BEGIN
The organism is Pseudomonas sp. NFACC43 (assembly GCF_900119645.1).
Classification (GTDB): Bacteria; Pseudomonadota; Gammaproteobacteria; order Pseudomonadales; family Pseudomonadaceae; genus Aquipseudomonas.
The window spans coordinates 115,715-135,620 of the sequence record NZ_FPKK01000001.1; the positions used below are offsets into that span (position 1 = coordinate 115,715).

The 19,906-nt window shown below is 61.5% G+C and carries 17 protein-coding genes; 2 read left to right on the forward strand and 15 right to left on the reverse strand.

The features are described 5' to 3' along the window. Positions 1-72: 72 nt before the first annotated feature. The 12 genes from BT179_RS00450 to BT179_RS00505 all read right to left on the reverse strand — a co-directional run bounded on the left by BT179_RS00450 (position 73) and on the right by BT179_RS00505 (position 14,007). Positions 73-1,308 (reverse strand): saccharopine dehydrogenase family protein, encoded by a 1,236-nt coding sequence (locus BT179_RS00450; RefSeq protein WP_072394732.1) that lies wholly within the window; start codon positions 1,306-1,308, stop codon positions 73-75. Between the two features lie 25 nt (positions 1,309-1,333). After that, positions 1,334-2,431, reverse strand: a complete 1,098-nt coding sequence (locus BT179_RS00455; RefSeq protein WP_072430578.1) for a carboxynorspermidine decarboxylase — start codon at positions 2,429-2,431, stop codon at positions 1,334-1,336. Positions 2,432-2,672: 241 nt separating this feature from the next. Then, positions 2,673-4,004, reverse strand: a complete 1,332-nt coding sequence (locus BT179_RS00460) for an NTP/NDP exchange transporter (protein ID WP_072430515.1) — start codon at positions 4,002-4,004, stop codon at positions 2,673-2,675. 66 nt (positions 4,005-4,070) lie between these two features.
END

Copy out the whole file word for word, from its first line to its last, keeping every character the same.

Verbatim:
The organism is Pseudomonas sp. NFACC43 (assembly GCF_900119645.1).
Classification (GTDB): Bacteria; Pseudomonadota; Gammaproteobacteria; order Pseudomonadales; family Pseudomonadaceae; genus Aquipseudomonas.
The window spans coordinates 115,715-135,620 of the sequence record NZ_FPKK01000001.1; the positions used below are offsets into that span (position 1 = coordinate 115,715).

The 19,906-nt window shown below is 61.5% G+C and carries 17 protein-coding genes; 2 read left to right on the forward strand and 15 right to left on the reverse strand.

The features are described 5' to 3' along the window. Positions 1-72: 72 nt before the first annotated feature. The 12 genes from BT179_RS00450 to BT179_RS00505 all read right to left on the reverse strand — a co-directional run bounded on the left by BT179_RS00450 (position 73) and on the right by BT179_RS00505 (position 14,007). Positions 73-1,308 (reverse strand): saccharopine dehydrogenase family protein, encoded by a 1,236-nt coding sequence (locus BT179_RS00450; RefSeq protein WP_072394732.1) that lies wholly within the window; start codon positions 1,306-1,308, stop codon positions 73-75. Between the two features lie 25 nt (positions 1,309-1,333). After that, positions 1,334-2,431, reverse strand: a complete 1,098-nt coding sequence (locus BT179_RS00455; RefSeq protein WP_072430578.1) for a carboxynorspermidine decarboxylase — start codon at positions 2,429-2,431, stop codon at positions 1,334-1,336. Positions 2,432-2,672: 241 nt separating this feature from the next. Then, positions 2,673-4,004, reverse strand: a complete 1,332-nt coding sequence (locus BT179_RS00460) for an NTP/NDP exchange transporter (protein ID WP_072430515.1) — start codon at positions 4,002-4,004, stop codon at positions 2,673-2,675. 66 nt (positions 4,005-4,070) lie between these two features.